A piston member is disposed within the housing between the first and second filter elements and includes opposing first and second piston surfaces. The first portion of the flow passes from the first filter element to impinge upon the first piston surface, and the second portion of the flow passes from the second filter element to impinge upon the second piston surface.

A collapsible pressure responsive member, such as a buckling pin, is coupled to the piston member and biases the piston member in a first position. The collapsible pressure responsive member receives an axially directed force in relation to a pressure differential across the first filter element. The pressure differential is determined in relation to an accumulated amount of the contaminants captured by the first filter element.

At the commencement of operation, both filter elements will preferably be in a pristine condition, so that the pressure drops across both elements will be nominal and substantially equal. At this point the first portion of the flow passes from the piston member to the outlet and the second portion of the flow is blocked by the piston member.

Over time, contaminants will accumulate in the first filter element, increasing the pressure differential across the first filter element. So long as this differential is insufficient to collapse the pressure responsive member, the first portion of the flow will continue to be directed to the outlet. However, once the differential pressure increases to a level sufficient to collapse the pressure responsive member, the piston member moves to a second position. This blocks further flow of the first portion and allows the second portion of flow to be directed to the outlet.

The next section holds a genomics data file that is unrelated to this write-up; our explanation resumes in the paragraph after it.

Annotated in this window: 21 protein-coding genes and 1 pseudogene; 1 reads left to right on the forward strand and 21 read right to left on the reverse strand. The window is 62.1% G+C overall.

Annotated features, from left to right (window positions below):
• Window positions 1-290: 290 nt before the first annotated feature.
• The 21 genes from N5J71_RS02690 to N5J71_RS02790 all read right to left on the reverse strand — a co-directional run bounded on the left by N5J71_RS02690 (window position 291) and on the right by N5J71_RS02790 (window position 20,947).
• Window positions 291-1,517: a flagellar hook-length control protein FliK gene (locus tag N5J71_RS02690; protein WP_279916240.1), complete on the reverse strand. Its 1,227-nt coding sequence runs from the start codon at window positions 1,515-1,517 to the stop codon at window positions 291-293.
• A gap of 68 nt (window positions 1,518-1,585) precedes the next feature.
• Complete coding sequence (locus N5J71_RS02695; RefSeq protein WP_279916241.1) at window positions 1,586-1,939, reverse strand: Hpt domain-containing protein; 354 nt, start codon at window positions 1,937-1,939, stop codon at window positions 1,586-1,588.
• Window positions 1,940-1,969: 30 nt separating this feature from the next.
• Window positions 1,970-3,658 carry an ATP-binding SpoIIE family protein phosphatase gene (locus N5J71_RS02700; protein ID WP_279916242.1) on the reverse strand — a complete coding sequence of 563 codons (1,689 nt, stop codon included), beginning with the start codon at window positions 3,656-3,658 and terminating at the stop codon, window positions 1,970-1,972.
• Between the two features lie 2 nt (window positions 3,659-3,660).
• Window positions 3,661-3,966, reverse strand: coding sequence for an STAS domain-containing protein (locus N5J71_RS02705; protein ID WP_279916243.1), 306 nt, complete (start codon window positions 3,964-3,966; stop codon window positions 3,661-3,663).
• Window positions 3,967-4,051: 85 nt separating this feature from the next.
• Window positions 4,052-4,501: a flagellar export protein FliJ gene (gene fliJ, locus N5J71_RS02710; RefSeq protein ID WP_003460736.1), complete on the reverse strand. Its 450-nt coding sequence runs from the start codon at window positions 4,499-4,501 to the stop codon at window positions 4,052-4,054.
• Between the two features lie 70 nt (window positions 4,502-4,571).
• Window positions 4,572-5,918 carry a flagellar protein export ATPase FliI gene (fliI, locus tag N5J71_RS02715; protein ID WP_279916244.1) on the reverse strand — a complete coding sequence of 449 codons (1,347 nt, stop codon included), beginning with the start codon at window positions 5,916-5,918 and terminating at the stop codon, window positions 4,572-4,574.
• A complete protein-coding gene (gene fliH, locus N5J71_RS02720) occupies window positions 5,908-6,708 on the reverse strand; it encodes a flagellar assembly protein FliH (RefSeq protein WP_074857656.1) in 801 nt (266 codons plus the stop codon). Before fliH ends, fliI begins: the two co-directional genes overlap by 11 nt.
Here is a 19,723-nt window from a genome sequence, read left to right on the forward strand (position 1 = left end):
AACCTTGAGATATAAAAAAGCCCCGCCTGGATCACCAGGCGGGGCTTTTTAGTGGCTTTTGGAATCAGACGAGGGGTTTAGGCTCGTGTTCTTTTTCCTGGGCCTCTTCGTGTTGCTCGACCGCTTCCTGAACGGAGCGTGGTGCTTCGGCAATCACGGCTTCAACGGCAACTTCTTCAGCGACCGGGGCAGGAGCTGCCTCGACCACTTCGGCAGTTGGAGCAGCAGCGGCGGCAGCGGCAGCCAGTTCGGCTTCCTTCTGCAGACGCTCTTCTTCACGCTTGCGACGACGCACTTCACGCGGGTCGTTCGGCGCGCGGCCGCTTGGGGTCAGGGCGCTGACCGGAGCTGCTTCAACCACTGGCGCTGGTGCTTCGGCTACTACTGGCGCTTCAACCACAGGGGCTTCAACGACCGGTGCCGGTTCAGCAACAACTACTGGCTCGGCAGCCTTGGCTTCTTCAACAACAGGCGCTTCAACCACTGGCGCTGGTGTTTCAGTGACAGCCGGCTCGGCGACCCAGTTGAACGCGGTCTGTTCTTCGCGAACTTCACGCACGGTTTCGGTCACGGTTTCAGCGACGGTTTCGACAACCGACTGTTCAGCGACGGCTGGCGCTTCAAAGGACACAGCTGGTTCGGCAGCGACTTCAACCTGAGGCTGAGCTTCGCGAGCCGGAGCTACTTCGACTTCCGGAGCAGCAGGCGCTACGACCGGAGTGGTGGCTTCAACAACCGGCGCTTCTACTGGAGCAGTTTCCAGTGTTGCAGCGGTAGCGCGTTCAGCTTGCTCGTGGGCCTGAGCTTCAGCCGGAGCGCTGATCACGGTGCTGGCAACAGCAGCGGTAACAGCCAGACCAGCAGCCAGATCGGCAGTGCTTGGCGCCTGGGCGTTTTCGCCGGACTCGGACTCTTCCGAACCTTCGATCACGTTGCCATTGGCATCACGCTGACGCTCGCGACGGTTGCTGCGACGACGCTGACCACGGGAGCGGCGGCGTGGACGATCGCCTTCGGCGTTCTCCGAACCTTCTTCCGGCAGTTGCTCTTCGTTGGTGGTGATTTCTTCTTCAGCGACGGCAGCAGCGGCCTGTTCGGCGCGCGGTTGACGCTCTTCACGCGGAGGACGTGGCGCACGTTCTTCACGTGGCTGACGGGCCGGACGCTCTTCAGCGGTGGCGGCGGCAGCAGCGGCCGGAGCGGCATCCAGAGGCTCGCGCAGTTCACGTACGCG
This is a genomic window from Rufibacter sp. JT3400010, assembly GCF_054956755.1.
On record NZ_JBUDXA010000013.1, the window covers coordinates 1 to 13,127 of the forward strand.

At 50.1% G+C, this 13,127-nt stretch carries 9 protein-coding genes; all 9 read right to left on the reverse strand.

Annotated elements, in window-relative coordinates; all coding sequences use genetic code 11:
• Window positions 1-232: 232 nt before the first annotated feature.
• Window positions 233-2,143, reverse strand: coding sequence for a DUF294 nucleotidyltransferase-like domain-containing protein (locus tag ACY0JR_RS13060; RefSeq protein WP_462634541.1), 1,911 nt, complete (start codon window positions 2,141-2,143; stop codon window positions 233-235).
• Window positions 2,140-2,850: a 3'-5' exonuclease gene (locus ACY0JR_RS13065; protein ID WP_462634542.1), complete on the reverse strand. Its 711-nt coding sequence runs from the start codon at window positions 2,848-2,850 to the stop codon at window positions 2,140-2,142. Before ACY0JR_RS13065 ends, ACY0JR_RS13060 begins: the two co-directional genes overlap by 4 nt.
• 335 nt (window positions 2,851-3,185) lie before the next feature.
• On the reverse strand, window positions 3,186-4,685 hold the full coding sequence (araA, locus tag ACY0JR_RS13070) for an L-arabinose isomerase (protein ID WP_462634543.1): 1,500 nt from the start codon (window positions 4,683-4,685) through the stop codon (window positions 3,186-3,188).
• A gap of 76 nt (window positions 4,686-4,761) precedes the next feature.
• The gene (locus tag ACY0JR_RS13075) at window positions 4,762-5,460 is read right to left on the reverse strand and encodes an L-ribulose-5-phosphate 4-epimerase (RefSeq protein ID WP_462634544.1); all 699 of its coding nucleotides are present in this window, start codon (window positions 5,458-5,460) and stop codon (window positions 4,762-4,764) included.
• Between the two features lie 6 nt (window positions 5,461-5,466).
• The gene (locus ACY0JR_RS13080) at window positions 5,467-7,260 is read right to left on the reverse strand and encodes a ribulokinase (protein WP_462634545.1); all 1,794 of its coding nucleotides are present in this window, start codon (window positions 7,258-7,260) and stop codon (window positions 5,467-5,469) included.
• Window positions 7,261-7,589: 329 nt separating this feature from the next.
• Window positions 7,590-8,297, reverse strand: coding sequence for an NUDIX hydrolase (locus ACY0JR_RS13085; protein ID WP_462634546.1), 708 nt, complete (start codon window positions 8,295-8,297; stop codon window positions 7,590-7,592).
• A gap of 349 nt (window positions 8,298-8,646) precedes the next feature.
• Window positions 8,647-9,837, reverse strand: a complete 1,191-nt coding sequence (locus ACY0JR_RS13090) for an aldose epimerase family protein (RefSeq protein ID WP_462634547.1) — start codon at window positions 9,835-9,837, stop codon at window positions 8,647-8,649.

The collapse of the pressure responsive member provides a visual indication that the first filter element has achieved a selected contamination level and has been switched out of operation in favor of the second filter element. This allows maintenance personnel to schedule the replacement of the first filter element without jeopardizing ongoing operation of the system.

As desired, a proximity sensor can be employed to generate an electrical signal upon collapse of the pressure responsive member. This electrical signal can be provided to a monitoring system employing a programmable computer or similar equipment to provide an indication of the status of the system to attending personnel.